Computer controlled tubelights! 

A few months back, I implemented an interface using the Parallel Port to control my room’s tubelight and bulb. Such circuits that interface electrical devices to the computer through parallel port are extremely popular on the internet. My version uses one optocoupler (MCT2E), one transistor, a pair of resistors and a relay for every device I wish to control. So I’ve got some two implementations of this as of now.

A simple C program can help control the bits on the parallel port (and thereby the devices). Again, there are examples all over the internet like this one, that help you do that. I wanted something more flexible and easy to use, so I wrote a rather long program (maybe it is an overkill). Forgive me for the unclean and dirty code. Here it is. You can kick me for writing dirty C++ – I hardly learnt any C++. (I learnt that it is dumb to use stdio.h, fprintf etc in C++ code, and that all C++ code must be encapsulated, but who cares! I wrote this for my own use, and am graciously releasing it, so take it if you must, and if you do write better and cleaner versions, please link them in the comments to this post! :-D). What this code does is to implement something that can toggle the state of a specified device.

In this code, I read a configfile that defines the values of the bits that need to be switched on to control each of the devices. I implemented this so that it remains extensible – I’m planning to extend this to control my fan as well :-D. Once you’ve defined values in the configfile, you can then do things like:

sudo lpdevctl bulb

You can also specify a default device that’ll get toggled if you just say sudo lpdevctl (without an argument).

Once you have such a program, you can do lots of interesting things. The simplest of them would be to switch on your tubelight after 10 seconds delay, say:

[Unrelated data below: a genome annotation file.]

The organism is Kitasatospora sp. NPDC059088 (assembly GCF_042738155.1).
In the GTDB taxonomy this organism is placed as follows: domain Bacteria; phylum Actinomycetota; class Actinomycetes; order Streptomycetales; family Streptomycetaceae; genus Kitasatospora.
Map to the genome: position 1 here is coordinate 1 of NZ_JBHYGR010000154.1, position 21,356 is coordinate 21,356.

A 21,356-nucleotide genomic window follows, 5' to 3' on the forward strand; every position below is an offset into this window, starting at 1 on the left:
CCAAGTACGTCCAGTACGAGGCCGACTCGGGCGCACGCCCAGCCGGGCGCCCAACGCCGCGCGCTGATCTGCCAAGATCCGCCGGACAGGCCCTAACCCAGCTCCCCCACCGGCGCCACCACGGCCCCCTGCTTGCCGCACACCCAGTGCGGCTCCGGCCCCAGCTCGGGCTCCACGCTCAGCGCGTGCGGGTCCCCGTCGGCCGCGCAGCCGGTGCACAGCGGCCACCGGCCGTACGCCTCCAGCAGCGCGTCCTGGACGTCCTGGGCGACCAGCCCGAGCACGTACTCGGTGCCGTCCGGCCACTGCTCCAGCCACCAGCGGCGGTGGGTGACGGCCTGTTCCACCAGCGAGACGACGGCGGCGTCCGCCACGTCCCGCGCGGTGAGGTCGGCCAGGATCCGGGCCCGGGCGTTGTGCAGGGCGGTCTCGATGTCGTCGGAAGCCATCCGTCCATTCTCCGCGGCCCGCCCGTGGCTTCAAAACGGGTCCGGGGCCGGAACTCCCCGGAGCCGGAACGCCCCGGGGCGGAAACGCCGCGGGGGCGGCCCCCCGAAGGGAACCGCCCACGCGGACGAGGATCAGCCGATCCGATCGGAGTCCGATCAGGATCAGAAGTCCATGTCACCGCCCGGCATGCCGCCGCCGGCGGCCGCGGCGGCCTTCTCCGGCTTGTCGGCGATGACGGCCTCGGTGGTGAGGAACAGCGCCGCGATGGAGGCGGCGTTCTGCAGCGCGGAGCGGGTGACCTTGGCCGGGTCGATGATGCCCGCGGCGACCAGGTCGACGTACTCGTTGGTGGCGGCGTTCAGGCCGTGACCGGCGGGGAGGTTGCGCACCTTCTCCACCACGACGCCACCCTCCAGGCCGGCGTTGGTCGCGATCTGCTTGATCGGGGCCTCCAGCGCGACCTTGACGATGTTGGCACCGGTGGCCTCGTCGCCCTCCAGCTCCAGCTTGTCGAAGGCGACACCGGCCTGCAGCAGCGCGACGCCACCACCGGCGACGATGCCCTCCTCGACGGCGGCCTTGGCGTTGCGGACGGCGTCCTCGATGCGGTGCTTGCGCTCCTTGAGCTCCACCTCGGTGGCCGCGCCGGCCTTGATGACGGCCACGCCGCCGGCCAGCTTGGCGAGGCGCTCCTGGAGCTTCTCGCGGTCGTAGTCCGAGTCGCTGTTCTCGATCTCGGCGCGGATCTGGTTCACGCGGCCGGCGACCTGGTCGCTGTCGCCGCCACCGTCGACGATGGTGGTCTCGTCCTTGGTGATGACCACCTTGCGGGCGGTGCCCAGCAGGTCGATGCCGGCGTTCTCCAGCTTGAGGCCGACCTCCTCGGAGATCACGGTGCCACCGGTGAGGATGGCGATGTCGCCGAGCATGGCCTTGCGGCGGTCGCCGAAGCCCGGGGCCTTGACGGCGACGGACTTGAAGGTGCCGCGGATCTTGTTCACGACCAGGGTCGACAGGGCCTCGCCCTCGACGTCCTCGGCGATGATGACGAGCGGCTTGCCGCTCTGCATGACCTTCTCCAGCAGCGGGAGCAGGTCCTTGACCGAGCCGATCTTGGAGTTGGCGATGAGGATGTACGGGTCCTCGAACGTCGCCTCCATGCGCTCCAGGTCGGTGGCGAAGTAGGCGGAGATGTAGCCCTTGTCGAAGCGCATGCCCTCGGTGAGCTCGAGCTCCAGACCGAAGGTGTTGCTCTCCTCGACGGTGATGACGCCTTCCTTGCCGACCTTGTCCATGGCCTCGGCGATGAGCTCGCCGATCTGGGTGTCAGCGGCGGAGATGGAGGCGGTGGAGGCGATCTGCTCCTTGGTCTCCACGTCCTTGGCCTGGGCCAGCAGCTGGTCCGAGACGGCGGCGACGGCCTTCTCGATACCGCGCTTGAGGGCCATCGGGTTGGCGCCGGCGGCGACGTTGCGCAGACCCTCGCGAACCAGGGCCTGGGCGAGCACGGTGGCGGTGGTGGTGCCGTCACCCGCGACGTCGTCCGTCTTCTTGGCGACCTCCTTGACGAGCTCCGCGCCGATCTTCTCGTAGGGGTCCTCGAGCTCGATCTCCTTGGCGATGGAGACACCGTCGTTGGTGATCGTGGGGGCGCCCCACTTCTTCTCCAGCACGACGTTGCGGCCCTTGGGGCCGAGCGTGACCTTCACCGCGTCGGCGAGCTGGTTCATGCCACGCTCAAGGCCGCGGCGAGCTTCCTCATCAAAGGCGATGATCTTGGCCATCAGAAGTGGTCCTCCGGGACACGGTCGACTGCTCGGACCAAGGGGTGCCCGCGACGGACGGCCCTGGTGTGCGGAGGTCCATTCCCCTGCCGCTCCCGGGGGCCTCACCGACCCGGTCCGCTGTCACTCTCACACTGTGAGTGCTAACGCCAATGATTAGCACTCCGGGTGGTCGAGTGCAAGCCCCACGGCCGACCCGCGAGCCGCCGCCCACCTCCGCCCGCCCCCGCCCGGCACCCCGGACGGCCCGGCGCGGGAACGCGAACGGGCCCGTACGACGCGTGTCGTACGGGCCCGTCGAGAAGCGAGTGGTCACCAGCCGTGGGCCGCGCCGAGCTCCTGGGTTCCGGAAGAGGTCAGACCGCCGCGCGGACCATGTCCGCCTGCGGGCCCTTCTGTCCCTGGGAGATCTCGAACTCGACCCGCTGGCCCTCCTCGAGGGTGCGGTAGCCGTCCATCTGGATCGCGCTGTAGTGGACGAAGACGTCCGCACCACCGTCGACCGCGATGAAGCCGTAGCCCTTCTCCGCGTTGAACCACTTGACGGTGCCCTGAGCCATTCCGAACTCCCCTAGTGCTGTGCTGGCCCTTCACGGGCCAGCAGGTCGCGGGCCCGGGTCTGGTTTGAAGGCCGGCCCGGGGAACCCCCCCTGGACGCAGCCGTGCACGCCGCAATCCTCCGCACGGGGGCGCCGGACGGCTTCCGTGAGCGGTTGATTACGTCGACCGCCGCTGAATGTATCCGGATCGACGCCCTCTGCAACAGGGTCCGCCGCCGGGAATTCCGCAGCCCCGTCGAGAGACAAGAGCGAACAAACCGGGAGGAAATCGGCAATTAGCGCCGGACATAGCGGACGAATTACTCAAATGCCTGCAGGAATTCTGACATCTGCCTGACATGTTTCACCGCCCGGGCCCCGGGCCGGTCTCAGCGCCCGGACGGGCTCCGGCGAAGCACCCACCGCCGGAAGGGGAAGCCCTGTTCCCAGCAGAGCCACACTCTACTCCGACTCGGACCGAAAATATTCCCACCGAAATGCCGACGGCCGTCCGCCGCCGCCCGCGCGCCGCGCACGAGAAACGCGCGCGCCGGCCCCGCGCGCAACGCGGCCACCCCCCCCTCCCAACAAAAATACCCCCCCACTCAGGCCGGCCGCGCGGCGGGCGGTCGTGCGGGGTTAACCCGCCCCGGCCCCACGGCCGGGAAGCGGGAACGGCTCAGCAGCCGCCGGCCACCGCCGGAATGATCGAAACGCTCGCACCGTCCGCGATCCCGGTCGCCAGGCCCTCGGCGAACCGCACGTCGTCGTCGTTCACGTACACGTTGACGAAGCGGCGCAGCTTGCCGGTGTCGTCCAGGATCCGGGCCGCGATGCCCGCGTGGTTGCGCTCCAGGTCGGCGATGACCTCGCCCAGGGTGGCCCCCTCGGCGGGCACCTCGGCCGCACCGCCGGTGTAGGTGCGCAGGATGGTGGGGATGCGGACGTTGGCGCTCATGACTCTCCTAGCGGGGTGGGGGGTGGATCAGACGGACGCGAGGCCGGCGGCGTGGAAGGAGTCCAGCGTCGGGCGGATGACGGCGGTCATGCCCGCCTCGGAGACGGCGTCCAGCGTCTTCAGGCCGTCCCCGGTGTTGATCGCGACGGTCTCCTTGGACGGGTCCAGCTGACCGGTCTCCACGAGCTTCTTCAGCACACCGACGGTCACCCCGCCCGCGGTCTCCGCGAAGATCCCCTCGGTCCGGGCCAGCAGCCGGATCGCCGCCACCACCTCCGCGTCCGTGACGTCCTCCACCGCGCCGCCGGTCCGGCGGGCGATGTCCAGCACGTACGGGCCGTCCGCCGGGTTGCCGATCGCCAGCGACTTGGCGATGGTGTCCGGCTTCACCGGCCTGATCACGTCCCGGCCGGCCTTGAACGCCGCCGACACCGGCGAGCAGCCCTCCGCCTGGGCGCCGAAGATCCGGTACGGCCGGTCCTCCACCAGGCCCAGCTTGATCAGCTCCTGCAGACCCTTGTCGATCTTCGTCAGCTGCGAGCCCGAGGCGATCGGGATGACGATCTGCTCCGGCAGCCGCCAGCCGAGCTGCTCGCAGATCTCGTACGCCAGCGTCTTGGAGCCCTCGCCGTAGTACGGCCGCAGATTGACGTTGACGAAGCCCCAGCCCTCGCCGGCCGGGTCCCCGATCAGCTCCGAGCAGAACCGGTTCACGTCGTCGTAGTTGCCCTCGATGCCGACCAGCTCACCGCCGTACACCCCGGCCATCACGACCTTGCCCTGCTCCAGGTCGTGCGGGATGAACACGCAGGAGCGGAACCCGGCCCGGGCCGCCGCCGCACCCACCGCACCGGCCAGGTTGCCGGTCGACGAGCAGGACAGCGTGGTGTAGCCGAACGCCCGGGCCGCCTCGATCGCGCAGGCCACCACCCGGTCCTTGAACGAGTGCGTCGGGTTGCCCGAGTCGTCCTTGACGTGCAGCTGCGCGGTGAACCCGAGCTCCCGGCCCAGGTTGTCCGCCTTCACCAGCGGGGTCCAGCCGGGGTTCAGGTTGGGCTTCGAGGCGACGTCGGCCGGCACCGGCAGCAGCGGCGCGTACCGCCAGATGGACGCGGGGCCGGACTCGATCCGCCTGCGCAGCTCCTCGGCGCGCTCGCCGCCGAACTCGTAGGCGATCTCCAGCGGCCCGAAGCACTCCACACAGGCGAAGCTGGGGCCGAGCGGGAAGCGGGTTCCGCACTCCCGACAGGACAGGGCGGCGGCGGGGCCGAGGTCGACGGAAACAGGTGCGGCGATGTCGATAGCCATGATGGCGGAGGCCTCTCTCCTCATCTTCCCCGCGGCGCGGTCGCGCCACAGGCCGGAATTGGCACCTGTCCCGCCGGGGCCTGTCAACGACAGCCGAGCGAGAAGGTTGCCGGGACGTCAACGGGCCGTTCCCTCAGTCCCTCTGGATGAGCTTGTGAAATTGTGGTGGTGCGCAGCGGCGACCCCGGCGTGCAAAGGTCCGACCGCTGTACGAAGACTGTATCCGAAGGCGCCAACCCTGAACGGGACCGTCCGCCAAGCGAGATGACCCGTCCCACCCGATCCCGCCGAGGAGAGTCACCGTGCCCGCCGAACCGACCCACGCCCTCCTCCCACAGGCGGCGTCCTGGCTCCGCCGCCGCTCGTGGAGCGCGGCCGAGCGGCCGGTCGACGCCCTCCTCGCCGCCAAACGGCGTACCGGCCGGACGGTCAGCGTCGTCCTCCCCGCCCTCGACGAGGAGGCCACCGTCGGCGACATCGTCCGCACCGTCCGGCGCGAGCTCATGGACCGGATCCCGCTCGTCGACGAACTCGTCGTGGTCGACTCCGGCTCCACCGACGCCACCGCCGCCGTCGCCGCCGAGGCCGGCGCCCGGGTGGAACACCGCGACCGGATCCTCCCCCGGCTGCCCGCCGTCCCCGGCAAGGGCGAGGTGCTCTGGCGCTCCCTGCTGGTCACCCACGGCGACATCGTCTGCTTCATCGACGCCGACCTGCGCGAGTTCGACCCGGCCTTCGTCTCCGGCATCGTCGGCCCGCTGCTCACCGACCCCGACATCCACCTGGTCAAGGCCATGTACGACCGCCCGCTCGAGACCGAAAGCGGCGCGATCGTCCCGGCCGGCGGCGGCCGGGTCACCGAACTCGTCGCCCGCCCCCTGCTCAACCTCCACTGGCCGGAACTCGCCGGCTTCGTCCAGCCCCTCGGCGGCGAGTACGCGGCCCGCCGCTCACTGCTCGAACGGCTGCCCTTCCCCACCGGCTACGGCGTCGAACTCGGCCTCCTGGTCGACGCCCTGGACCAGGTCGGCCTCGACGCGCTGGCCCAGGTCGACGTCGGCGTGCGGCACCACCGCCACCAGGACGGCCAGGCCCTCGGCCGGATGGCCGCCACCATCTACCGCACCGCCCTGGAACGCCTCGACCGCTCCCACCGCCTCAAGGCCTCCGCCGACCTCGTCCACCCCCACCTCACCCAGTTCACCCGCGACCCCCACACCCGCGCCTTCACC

sleep 10; sudo lpdevctl tubelight

Something slightly more interesting:

for i in `seq 1 5`; do sleep 0.5; sudo lpdevctl bulb; sleep 0.5; sudo lpdevctl bulb; done;

That flashes the lamp 5 times. Even more interesting – switching on your tubelight every day automatically at 1830 hours is like setting up a cronjob at 1830 hours to execute sudo lpdevctl tubelight.

I use a Jabber client called mcabber which has external action triggers, that can call an external action when something happens. So if somebody pings me on IM, I am notified of it through the flashing of my bulb (which I seldom use otherwise) instead of some ding sound that interrupts the beautiful music I’m playing. Besides, this alert is easy to switch off – because I can go and turn off the light bulb switch – and the relay is in series with that!

Once you get a command on your Linux system to do something, the ways in which you can extend it are infinite and are only (un)bounded by your creativity!

I like the idea of switching on my room light while sitting in my department computing facility using SSH 😀